In 1989, the NCAA men’s basketball tournament was at a crossroads. Schools from larger conferences like the SEC and Big East didn’t see the need to keep allowing the mid-major teams into the Big Dance. They always lost, so what was the point? When Alonzo Mourning’s no. 1 seed Georgetown Hoyas entered the tournament, they had their eyes set on the Final Four and a national title. Dealing with the likes of Ivy League champion and no. 16 seed Princeton was more of an afterthought. So when these two teams faced off on March 17, 1989, in Providence, Rhode Island, no one, not even Princeton, expected much of a game. They were all wrong. Pete Carril’s Tigers not only played one of the greatest games in college basketball history, they also let the NCAA and the rest of the world know that the mid-majors could play and were here to stay. Without that game, the tournament would not be what it is today — a billion-dollar enterprise that stops America for two weeks each year.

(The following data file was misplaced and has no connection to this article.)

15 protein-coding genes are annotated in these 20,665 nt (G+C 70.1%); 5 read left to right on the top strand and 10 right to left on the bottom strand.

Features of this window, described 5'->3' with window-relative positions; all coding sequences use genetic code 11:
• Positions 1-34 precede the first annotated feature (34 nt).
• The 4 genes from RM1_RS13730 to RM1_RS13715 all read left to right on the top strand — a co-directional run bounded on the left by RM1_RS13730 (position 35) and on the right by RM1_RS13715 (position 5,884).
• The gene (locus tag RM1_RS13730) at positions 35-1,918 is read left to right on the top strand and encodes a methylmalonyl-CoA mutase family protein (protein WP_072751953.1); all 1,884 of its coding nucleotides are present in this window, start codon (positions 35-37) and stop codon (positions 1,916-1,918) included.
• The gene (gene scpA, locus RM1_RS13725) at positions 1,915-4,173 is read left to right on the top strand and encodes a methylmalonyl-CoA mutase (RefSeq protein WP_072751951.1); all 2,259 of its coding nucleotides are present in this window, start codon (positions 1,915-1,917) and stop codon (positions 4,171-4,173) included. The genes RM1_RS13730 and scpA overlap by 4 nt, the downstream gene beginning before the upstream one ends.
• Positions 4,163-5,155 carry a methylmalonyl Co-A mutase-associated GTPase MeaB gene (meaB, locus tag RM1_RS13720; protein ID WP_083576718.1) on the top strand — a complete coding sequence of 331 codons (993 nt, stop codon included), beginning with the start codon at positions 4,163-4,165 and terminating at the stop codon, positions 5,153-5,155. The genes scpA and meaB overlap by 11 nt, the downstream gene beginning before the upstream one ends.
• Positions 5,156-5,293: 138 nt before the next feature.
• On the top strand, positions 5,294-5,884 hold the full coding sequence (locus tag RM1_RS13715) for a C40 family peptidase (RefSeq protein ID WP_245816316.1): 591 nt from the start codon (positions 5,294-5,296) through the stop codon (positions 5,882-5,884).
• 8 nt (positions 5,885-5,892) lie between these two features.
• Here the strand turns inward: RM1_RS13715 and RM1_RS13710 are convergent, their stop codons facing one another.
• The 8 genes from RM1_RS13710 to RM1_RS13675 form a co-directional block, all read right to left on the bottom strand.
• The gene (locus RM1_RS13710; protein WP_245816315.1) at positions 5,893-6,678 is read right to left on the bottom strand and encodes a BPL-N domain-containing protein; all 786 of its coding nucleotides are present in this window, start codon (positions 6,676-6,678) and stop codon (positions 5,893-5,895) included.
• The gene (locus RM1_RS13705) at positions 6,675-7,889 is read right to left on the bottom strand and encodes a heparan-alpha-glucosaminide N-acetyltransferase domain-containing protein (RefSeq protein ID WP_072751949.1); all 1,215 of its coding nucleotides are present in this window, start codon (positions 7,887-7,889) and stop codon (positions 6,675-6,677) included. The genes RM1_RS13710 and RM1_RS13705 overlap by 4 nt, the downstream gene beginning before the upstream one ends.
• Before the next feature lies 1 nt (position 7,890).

An extremely wealthy elderly man dying from cancer undergoes a radical medical procedure that transfers his consciousness to the body of a healthy young man but everything may not be as good as it seems when he starts to uncover the mystery of the body's origins and the secret organization that will kill to keep its secrets.
The story of a super-secret spy organization that recruits an unrefined but promising street kid into the agency's ultra-competitive training program just as a global threat emerges from a twisted tech genius.